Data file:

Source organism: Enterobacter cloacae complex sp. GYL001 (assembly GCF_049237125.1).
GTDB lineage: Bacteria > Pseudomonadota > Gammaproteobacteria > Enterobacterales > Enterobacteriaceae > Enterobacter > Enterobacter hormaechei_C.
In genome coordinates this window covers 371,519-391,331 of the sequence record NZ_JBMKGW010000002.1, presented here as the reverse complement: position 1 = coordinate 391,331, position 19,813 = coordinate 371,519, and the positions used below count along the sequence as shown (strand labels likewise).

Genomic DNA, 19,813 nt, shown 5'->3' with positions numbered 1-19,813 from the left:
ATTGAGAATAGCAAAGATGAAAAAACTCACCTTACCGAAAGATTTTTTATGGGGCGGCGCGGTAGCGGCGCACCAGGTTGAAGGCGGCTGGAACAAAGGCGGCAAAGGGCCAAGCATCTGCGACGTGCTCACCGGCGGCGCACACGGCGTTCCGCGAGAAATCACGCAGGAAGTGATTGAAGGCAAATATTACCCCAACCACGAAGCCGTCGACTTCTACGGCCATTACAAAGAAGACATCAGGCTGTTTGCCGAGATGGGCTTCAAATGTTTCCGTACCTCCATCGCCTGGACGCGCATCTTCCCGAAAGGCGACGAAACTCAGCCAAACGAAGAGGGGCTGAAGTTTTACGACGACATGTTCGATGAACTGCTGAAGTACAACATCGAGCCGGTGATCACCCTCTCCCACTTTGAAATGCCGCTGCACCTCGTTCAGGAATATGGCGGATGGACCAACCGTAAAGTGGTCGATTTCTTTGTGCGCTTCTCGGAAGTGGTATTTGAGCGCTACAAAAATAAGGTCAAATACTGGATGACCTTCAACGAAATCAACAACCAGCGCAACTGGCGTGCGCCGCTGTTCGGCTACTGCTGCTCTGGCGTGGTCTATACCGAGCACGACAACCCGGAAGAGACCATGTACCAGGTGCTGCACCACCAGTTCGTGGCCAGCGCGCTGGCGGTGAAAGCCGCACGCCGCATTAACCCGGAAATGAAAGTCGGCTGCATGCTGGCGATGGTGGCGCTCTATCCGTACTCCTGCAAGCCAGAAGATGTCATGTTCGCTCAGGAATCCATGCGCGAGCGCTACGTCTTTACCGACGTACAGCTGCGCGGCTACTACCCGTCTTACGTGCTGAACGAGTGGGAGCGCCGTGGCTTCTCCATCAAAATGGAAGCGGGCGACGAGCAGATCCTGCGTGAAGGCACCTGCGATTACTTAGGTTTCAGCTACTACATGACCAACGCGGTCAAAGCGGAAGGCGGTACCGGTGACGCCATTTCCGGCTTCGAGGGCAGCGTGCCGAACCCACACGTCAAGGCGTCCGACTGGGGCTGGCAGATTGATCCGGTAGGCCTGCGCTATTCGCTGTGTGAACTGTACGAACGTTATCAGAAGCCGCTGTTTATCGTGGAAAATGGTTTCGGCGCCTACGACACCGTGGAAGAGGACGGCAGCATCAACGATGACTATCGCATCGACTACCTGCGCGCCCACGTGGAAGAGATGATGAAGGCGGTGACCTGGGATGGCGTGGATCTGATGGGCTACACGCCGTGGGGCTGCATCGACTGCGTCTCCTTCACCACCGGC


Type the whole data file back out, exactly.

Source organism: Enterobacter cloacae complex sp. GYL001 (assembly GCF_049237125.1).
GTDB lineage: Bacteria > Pseudomonadota > Gammaproteobacteria > Enterobacterales > Enterobacteriaceae > Enterobacter > Enterobacter hormaechei_C.
In genome coordinates this window covers 371,519-391,331 of the sequence record NZ_JBMKGW010000002.1, presented here as the reverse complement: position 1 = coordinate 391,331, position 19,813 = coordinate 371,519, and the positions used below count along the sequence as shown (strand labels likewise).

Genomic DNA, 19,813 nt, shown 5'->3' with positions numbered 1-19,813 from the left:
ATTGAGAATAGCAAAGATGAAAAAACTCACCTTACCGAAAGATTTTTTATGGGGCGGCGCGGTAGCGGCGCACCAGGTTGAAGGCGGCTGGAACAAAGGCGGCAAAGGGCCAAGCATCTGCGACGTGCTCACCGGCGGCGCACACGGCGTTCCGCGAGAAATCACGCAGGAAGTGATTGAAGGCAAATATTACCCCAACCACGAAGCCGTCGACTTCTACGGCCATTACAAAGAAGACATCAGGCTGTTTGCCGAGATGGGCTTCAAATGTTTCCGTACCTCCATCGCCTGGACGCGCATCTTCCCGAAAGGCGACGAAACTCAGCCAAACGAAGAGGGGCTGAAGTTTTACGACGACATGTTCGATGAACTGCTGAAGTACAACATCGAGCCGGTGATCACCCTCTCCCACTTTGAAATGCCGCTGCACCTCGTTCAGGAATATGGCGGATGGACCAACCGTAAAGTGGTCGATTTCTTTGTGCGCTTCTCGGAAGTGGTATTTGAGCGCTACAAAAATAAGGTCAAATACTGGATGACCTTCAACGAAATCAACAACCAGCGCAACTGGCGTGCGCCGCTGTTCGGCTACTGCTGCTCTGGCGTGGTCTATACCGAGCACGACAACCCGGAAGAGACCATGTACCAGGTGCTGCACCACCAGTTCGTGGCCAGCGCGCTGGCGGTGAAAGCCGCACGCCGCATTAACCCGGAAATGAAAGTCGGCTGCATGCTGGCGATGGTGGCGCTCTATCCGTACTCCTGCAAGCCAGAAGATGTCATGTTCGCTCAGGAATCCATGCGCGAGCGCTACGTCTTTACCGACGTACAGCTGCGCGGCTACTACCCGTCTTACGTGCTGAACGAGTGGGAGCGCCGTGGCTTCTCCATCAAAATGGAAGCGGGCGACGAGCAGATCCTGCGTGAAGGCACCTGCGATTACTTAGGTTTCAGCTACTACATGACCAACGCGGTCAAAGCGGAAGGCGGTACCGGTGACGCCATTTCCGGCTTCGAGGGCAGCGTGCCGAACCCACACGTCAAGGCGTCCGACTGGGGCTGGCAGATTGATCCGGTAGGCCTGCGCTATTCGCTGTGTGAACTGTACGAACGTTATCAGAAGCCGCTGTTTATCGTGGAAAATGGTTTCGGCGCCTACGACACCGTGGAAGAGGACGGCAGCATCAACGATGACTATCGCATCGACTACCTGCGCGCCCACGTGGAAGAGATGATGAAGGCGGTGACCTGGGATGGCGTGGATCTGATGGGCTACACGCCGTGGGGCTGCATCGACTGCGTCTCCTTCACCACCGGC